Since by this point the sun is probably blinding and you've worked up a sweat from all the hills in the city centre, it might be a good time to get your culture fix from the museums in Valletta. As I mentioned above, Casa Rocca Piccola is meant to be one of the most beautiful spots in Malta (it's a 16th century palace). There is also the National Museum of Archeology (thought of you Abbey!) and the National Museum of Fine Arts. If like me, you have a major sweet tooth, then you might want to take a break at French Affaire for a coffee and cake - warning an iced coffee will cost you more than the actual cake. 

DINNER: Palazzo Preca had an extensive Maltese menu at decent prices and is a family run restaurant. The wine list is great if you fancy toasting your last night in Malta, and I'd recommend the seafood risotto - delicious.



Where to stay in Malta


Malta is a place where you can stay in luxury and not have to pay the large price tag that comes with staying in a lot of European cities. If you're looking to stay in the capital (Valletta) then Casa Ellul is an excellent 4 star located right in the city centre and there rooms are very charming and have a unique room interior of gold and black. Meanwhile in St Julian's, if you want to stay in the heart of the action but don't want to hear people chanting at 4am in Paceville, then The Westin Dragonara Resort looks insane. The views and pool are beautiful and I can imagine this to be like heaven when the sun is setting and you're sat there with a mojito in one hand appreciating life. You'll also find your usual Hilton, InterContinental and Corinthia hotels around here. 

3 Star

If you're looking to stay in the popular nightlife district then St George's Park Hotel is a good shout and is 2 minutes away from the beach, offers free Wi-Fi and has a pool so you can get a tan in the morning whilst you're sleeping off your hangover. Meanwhile, if you want to stay in the Harbour and be the first one on the boat for the Blue Lagoon, Sliema Harbour Hotel features a sun terrace with a hydrotherapy pool, and a rooftop breakfast room with views across the harbour. It's a stone throw away from the bus terminals and ferries.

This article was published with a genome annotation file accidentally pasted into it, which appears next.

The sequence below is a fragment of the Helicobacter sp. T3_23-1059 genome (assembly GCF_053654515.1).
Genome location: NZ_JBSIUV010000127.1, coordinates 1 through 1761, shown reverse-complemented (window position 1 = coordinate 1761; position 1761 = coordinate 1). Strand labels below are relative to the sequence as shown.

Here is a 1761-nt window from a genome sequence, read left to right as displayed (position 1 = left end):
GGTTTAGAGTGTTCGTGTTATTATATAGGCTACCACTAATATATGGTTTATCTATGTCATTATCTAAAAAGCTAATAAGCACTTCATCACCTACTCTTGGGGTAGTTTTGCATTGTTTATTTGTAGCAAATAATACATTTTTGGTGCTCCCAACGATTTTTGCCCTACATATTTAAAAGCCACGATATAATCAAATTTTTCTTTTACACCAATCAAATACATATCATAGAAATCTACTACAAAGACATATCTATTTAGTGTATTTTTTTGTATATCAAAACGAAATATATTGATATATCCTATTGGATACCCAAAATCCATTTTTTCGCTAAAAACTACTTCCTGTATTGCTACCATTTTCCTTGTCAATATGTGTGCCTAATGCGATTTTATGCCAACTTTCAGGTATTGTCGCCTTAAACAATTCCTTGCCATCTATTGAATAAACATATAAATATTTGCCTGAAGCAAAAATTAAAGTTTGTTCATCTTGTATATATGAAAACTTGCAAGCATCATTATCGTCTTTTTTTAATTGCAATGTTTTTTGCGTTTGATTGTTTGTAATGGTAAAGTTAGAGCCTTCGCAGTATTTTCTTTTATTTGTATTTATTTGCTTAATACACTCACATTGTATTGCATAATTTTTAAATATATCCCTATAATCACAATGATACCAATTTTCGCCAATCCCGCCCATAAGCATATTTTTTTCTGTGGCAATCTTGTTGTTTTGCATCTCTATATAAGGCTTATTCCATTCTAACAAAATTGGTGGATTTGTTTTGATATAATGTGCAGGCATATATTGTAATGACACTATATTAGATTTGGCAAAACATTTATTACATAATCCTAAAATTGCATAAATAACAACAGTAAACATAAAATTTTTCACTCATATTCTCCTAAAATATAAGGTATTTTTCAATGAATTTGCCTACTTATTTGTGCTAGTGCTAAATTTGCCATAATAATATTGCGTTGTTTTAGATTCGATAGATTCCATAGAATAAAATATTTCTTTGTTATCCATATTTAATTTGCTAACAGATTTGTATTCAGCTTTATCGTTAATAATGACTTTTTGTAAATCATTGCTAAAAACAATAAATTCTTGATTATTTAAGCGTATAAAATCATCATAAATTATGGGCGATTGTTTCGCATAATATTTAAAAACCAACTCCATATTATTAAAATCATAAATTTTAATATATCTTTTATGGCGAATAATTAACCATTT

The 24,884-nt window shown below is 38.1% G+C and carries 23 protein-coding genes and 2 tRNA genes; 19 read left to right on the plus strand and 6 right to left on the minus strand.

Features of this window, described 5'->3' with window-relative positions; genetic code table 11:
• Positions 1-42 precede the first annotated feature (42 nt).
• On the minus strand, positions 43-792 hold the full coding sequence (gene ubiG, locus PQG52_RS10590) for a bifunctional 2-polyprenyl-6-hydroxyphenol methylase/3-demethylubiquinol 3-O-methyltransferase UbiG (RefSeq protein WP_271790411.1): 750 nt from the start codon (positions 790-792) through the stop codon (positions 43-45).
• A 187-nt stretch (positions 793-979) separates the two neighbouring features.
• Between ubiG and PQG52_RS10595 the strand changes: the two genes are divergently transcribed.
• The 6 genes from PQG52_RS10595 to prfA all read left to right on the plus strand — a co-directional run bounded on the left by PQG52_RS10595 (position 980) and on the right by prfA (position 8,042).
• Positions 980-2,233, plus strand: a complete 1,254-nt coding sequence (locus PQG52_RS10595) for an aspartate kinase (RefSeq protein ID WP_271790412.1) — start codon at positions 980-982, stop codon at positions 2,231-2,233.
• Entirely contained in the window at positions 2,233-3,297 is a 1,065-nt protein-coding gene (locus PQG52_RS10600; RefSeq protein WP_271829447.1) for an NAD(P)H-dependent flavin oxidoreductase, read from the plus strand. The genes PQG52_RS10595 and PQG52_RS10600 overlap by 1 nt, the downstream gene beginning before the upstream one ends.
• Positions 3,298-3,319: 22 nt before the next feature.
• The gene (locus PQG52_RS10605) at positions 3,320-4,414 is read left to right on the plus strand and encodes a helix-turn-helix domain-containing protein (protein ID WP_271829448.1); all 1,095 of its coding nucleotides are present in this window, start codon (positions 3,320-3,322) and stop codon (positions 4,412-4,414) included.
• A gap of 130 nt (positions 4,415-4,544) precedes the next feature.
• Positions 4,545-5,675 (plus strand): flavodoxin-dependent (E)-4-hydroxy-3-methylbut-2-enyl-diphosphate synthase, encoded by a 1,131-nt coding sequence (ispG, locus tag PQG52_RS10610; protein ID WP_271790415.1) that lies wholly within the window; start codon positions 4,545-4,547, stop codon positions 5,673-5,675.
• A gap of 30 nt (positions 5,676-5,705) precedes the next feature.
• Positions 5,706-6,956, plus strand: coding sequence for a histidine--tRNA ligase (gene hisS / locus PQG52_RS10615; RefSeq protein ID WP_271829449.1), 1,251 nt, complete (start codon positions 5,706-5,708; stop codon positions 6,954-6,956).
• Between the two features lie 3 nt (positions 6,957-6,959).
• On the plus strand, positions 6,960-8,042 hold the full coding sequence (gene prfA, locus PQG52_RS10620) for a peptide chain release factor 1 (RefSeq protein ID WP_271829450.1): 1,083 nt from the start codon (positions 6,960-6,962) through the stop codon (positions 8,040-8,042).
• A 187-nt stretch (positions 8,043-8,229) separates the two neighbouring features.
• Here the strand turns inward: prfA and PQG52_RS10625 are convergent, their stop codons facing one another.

In hindsight, we could have probably splurged a little more on our hotel but I booked it so far in advance I hadn't even done any research into the area. We stayed at Central Area Apartment which was located in Msida, around a half hour walk from Valletta and Sliema. It took us a while to find the apartment and it was a little on the stuffy side, but other than that we couldn't complain for what we paid for. We paid 50 euros each for 3 nights (there were 4 of us). The apartment was clean, the Wi-Fi was free, we had a flat screen TV with Youtube which made getting ready in the early mornings that bit easier (we must have watched the Girls Like You music video a hundred times). It was basic, but all we needed. 

If you're travelling on your own and looking to make a few pals to go have a few beers with, then there's the Inhawi Boutique Hostel in St Julian's that is close to public transport, has a pool, and offers continental breakfasts. If you've never stayed in a hostel before, you may want to read about my first experience staying in a hostel here.  

Getting around in Malta

I usually say the best way to see a city is by foot, but because you're essentially exploring the whole country, there's only so many miles the human leg can walk before you collapse and starfish on the ground. You can manage the walk between Sliema, St Julian's and Valletta but to get to some of the other areas the best method is either public transport of sharing a taxi. 

There's an app called Tallinja which lets you know the bus times, routes and directions for you to take. However some of them don't run very often so we found we were going to be waiting for 40 minutes for a bus that took us to Mdina. So instead, we rang up the taxi company HiCabs and from then on used them whenever the walk was going to be more than 40 minutes as a taxi ride of half an hour only set us back 17 euros in total. By places like Valletta City Gate and the St Julian's 'strip' you'll find 'book and go' taxi kiosks where you pay a set price depending on the area you're going to, show your ticket, and ride off in a taxi into the wind.

Few things to remember

  • Maltese is the official language, but a lot of people speak English. 
  • Malta uses euros and also have their own maltese euro coins. 
  • The best time to visit is May-June or September as the summer months can get unbearably hot. 
  • HiCabs is the best taxi company to use for getting around safely, quickly and economically. 
  • AirMalta gives you a free bread roll and water on board, hooray!

Malta definitely exceeded my expectations and I'll be sure to return and see the places I didn't get to see. Have you guys been to Malta, what were your highlights or what would you like to see if you haven't? 



Want more Malta inspiration? head to my Malta Pinterest board

malta travel guide